Walking, Talking, and Living Into Our Baptismal Covenant

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Since May is National Mental Health Month, two of us would like to share one of the ways our local mental health court helps folks with mental health issues to lead productive lives outside of the criminal justice system. Our perspectives come from a judge who presides over this accountability court and an ecumenical chaplain involved from the start of this initiative.  After watching a number of people over the years struggle with physical health in the HELP  (Health, Empowerment, Linkage and Possibilities) Court, as well as weight gain due to medications, I, as the judge,  turned to the community for help.  A group of parishioners at Grace Episcopal Church who belong to the Community of Hope, an organization of lay chaplains, took on the challenge. They invited participants in HELP Court to walk a mile around the Brenau campus with them and then have lunch together.

The church volunteers initially set specific agendas for the lunch time together. These “Lunch and Learns,” which touched on different aspects of daily living such as healthy eating, exercise, or punctuality, seemed to send a message that the volunteers became uncomfortable with: that they were somehow the teacher and that what this opportunity had to offer was for the benefit of the participant alone. Soon, I, as the chaplain, saw that what the participants could teach us, the volunteers, about being honest and real and offering completely differing perspectives was a gift to us that transformed our view of empathy, compassion, and service. We could see that true connections were being made by everyone who gathered, and that it was time to put the “learning” component of lunch aside and just talk.

As the activity evolved, I, as the judge, heard praise, both from the volunteers and from the participants.  I realized that this effort was helping to address one of the most serious barriers to the continued stability of the participants.  That barrier is the STIGMA our culture attaches to people with mental health issues.  The most poignant example of this stigma is one I heard very early on in the court.  Participants in HELP Court must attend a number of meetings—group therapy, individual counseling, drug testing, and others.  This means they must discuss their situation with their employers in order to be available.  There are a number of wonderful businesses in our community that are willing to work with their employees to ensure their success in the program.  But some are not so understanding.  I asked one of our early participants if he had spoken with his employer about coming to groups and he said he was not able to be truly honest.  He said that if he had explained he was going to therapy to learn about his diagnosis of bi-polar and skills to help him be successful in society, he would have been ridiculed, called crazy, and possibly let go. So he had told his boss that he was attending classes for perpetrators of domestic violence, which was accepted without disapproval.

The interactions between church members and court participants, in a setting that is not court, not therapy, and not mandated, give each side the freedom to see each other as just people, with struggles and triumphs in daily life, like we all have.  And those volunteers spread their greater understanding of people with mental health issues among their wider group of friends and acquaintances. At the same time, court participants have pleasant interactions with caring people other than the “caring professionals” they are required to see.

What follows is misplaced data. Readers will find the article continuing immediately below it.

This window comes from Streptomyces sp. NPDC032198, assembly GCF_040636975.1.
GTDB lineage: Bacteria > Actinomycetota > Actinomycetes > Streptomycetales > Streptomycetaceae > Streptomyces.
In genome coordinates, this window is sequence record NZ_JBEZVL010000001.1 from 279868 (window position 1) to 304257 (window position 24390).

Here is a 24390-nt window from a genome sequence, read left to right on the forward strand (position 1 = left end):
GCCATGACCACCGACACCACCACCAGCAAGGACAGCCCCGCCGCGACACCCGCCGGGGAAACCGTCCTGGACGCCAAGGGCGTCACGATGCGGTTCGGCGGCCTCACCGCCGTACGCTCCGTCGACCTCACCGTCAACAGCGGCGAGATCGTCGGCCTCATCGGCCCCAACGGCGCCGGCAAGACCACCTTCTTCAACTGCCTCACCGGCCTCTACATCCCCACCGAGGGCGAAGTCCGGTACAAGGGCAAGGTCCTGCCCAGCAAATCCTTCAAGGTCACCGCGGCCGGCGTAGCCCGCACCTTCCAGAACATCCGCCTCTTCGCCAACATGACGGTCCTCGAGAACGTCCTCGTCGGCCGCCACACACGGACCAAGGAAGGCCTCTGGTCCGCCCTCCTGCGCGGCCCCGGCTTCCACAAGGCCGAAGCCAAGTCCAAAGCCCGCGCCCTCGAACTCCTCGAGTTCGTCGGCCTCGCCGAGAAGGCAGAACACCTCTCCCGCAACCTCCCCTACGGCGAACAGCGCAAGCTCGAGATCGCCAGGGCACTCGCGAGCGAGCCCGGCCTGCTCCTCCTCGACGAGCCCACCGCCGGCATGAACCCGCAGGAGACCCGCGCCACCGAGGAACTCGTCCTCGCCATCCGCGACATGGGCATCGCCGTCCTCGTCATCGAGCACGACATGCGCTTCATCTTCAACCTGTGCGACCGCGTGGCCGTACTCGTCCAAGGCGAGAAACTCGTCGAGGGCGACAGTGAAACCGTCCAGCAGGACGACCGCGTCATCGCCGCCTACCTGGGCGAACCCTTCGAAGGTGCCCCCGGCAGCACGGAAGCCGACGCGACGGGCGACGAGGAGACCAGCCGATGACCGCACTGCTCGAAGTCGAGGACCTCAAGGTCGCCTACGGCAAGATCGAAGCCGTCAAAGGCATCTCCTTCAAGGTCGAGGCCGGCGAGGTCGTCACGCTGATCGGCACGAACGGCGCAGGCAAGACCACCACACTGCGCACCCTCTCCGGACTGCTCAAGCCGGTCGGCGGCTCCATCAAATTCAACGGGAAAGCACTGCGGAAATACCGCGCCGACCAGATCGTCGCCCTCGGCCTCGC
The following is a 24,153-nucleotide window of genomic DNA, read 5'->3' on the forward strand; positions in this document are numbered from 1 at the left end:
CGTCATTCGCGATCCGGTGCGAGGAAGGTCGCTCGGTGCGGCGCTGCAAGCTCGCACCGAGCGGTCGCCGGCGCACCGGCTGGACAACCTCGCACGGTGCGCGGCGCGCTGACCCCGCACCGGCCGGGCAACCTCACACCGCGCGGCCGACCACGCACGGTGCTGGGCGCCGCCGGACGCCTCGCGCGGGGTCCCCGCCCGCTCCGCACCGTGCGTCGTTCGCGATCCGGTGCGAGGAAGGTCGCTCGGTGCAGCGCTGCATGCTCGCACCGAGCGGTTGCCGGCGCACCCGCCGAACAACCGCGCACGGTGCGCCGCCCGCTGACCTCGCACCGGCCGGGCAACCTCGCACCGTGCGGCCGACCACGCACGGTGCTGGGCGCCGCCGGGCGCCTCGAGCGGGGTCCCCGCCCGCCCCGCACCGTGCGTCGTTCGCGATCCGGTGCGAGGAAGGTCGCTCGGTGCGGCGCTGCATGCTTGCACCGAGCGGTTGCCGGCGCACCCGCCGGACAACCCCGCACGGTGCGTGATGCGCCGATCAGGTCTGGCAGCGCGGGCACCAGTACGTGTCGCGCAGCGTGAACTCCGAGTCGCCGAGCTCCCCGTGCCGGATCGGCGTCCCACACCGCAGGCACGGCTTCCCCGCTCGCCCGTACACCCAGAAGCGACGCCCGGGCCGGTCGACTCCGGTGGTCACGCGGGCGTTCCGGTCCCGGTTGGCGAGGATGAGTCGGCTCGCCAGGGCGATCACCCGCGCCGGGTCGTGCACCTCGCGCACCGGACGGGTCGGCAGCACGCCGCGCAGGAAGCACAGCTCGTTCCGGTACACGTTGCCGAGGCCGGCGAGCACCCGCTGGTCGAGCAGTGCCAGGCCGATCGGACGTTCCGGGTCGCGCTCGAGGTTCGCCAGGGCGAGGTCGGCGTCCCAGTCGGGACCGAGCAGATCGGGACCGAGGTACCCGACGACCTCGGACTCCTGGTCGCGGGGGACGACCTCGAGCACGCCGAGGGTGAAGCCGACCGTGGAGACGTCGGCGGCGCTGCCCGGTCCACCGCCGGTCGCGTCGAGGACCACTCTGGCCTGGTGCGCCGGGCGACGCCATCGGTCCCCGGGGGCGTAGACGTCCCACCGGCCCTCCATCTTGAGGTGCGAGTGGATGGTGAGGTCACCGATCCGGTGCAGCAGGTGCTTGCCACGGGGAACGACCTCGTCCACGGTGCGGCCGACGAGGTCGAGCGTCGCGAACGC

The experience is so simple but so meaningful. In putting the person before the label and acquiring a deeper, truer understanding of the complexities of mental health, volunteers helped participants to feel like people instead of marked, locked boxes. This gave them the confidence to speak their truths about their struggles and successes, which helped the volunteers see the commonalities of living life in a world where there is hardship. No matter who you are or what you’re labeled, you will at some point be forced to confront that. When a participant approached the volunteer privately and offered her advice about how to be a better parent, she realized that the labels associated with mental illness are true detriments to making real connections with each other.

This type of coming together is crucial for everyone, not just those seeking rehabilitative assistance. Changing our misconceptions into experiences of compassion is the way into understanding. And perhaps after we understand, we change the face of mental health and how we deal with the locked boxes both in ourselves and in others.

The program has been so successful that the Community of Hope is working to replicate this component of HELP Court in other counties.

by Kathy Gosselin and Laura Masterson

Kathy Gosselin is a Superior Court Judge presiding over the mental health court and veteran’s court in the Northeastern Judicial Circuit.  Laura Masterson is a certified lay chaplain through The Community of Hope, International. Nancy Richardson is the coordinator for the Walk and Talk component of the HELP court.

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